"Intro to Pyparsing" Article at ONLamp

Anton Vredegoor anton.vredegoor at gmail.com
Sun Jan 29 10:23:55 EST 2006

Paul McGuire wrote:

> There are two types of parsers: design-driven and data-driven.  With
> design-driven parsing, you start with a BNF that defines your language or
> data format, and then construct the corresponding grammar parser.  As the
> design evolves and expands (new features, keywords, additional options), the
> parser has to be adjusted to keep up.
> With data-driven parsing, you are starting with data to be parsed, and you
> have to discern the patterns that structure this data.  Data-driven parsing
> usually shows this exact phenomenon that you describe, that new structures
> that were not seen or recognized before arrive in new data files, and the
> parser breaks.  There are a number of steps you can take to make your parser
> less fragile in the face of uncertain data inputs:
> - using results names to access parsed tokens, instead of relying on simple
> position within an array of tokens
> - anticipating features that are not shown in the input data, but that are
> known to be supported (for example, the grammar expressions returned by
> pyparsing's makeHTMLTags method support arbitrary HTML attributes - this
> creates a more robust parser than simply coding a parser or regexp to match
> "'<A HREF=' + quotedString")
> - accepting case-insensitive inputs
> - accepting whitespace between adjacent tokens, but not requiring it -
> pyparsing already does this for you

I'd like to add another parser type, lets call this a natural language
parser type. Here we have to quickly adapt to human typing errors or
problems with the tranmission channel. I think videotext pages offer
both kinds of challenges, so could provide good training material. Of
course in such circumstances it seems to be hardly possible for a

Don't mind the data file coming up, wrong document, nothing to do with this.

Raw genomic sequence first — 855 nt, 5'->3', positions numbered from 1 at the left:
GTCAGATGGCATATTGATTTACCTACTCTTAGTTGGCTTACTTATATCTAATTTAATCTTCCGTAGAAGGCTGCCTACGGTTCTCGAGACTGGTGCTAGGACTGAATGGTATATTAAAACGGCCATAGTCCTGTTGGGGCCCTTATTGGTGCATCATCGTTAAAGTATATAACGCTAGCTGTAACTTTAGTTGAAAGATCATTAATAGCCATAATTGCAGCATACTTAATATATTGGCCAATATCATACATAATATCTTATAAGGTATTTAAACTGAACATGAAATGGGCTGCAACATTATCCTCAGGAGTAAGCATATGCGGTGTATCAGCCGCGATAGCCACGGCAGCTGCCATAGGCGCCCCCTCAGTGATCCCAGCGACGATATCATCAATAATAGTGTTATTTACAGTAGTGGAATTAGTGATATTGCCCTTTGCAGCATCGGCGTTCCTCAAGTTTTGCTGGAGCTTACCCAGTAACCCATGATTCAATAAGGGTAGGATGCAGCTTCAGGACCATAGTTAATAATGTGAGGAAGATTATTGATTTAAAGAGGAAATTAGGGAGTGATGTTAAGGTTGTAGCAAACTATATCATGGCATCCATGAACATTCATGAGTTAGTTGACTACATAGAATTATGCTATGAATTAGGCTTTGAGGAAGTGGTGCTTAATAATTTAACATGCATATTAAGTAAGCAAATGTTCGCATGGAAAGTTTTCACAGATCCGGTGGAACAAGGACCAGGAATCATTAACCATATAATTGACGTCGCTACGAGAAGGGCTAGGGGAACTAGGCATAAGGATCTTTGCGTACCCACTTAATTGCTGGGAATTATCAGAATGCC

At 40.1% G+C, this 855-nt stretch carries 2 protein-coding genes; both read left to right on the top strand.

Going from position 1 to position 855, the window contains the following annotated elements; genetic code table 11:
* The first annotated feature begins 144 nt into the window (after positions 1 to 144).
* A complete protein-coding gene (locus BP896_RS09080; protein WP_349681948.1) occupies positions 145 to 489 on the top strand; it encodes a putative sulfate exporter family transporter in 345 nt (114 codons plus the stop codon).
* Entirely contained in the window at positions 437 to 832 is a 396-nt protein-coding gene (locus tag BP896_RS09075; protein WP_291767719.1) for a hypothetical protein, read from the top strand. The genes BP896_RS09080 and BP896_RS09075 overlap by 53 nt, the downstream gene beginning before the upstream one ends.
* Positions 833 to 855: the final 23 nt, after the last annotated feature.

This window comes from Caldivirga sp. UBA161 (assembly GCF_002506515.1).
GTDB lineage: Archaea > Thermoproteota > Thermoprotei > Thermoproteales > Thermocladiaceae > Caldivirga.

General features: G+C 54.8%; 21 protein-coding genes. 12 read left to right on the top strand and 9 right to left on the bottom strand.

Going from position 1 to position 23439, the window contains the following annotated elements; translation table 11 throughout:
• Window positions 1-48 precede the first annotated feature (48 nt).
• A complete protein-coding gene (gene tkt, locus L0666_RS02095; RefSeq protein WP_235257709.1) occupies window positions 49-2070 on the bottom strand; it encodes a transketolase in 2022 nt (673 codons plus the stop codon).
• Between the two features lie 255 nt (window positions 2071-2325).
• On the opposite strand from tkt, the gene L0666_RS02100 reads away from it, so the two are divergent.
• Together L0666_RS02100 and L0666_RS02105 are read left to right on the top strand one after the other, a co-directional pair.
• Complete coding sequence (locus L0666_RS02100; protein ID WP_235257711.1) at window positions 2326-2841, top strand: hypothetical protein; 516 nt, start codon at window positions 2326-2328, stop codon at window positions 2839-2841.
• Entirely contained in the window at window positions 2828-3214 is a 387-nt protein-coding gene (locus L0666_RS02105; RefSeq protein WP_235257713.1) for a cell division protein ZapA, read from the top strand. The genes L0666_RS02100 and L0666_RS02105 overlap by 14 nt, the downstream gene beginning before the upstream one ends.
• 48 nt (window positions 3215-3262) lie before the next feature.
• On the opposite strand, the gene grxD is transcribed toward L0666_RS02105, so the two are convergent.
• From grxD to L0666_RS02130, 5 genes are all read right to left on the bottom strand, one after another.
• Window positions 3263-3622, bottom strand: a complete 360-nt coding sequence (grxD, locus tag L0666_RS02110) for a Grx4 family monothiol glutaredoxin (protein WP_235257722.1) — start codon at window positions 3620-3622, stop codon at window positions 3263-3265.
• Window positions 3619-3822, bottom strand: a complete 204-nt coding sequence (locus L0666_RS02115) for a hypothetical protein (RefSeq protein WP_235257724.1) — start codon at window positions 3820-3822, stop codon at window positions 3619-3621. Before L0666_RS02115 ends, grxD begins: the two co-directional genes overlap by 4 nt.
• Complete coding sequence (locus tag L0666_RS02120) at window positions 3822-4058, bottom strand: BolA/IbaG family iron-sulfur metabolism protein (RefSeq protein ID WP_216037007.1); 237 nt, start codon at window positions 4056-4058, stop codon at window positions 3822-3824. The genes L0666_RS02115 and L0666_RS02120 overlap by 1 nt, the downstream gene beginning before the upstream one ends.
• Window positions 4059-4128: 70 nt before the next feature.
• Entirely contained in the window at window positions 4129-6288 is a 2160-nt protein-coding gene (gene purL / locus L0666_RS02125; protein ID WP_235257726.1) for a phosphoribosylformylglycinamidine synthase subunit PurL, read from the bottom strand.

computer alone to produce correct parsing. Sometimes I even have to
start up a chess program to inspect a game after parsing it into a pgn
file and correct unlikely or impossible move sequences. So since we're
now into human assisted parsing anyway, the most gain would be made in
further inproving the user interface?

> > For example, I had this
> > experience when parsing chess games from videotext pages I grab from my
> > videotext enabled TV capture card. Maybe once or twice in a year
> > there's a chess page with games on videotext, but videotext chess
> > display format always changes slightly in the meantime so I have to
> > adapt my script. For such things I've switched back to 'hand' coding
> > because it seems to be more flexible.
> >
> Do these chess games display in PGN format (for instance, "15. Bg5 Rf8 16.
> a3 Bd5 17. Re1+ Nde5")? The examples directory that comes with pyparsing
> includes a PGN parser (submitted by Alberto Santini).

Ah, now I remember, I think this was what got me started on pyparsing
some time ago. The dutch videotext pages are online too (and there's a
game today):


But as I said there can be transmission errors and human errors. And
the dutch notation is used, for example a L is a B, a P is a K, D is Q,
T is R. I'd be interested in a parser that could make inferences about
chess games and use it to correct these pages!

> > What I would like to see, in order to improve on this situation is a
> > graphical (tkinter) editor-highlighter in which it would be possible to
> > select blocks of text from an (example) page and 'name' this block of
> > text and select a grammar which it complies with, in order to assign a
> > role to it later. That would be the perfect companion to pyparsing.
> >
> > At the moment I don't even know if such a thing would be feasible...
> There are some commercial parser generator products that work exactly this
> way, so I'm sure it's feasible.  Yes, this would be a huge enabler for
> creating grammars.

And pave the way for a natural language parser. Maybe there's even some
(sketchy) path now to link computer languages and natural languages. In
my mind Python has always been closer to human languages than other
programming languages. From what I learned about it, language
recognition is the easy part, language production is what is hard. But
even the easy part has a long way to go, and since we're also using a
*visual* interface for something that in the end originates from sound
sequences (even what I type here is essentially a representation of a
verbal report) we have ultimately a difficult switch back to auditory
parsing ahead of us.

But in the meantime the tools produced (even if only for text parsing)
are already useful and entertaining. Keep up the good work.


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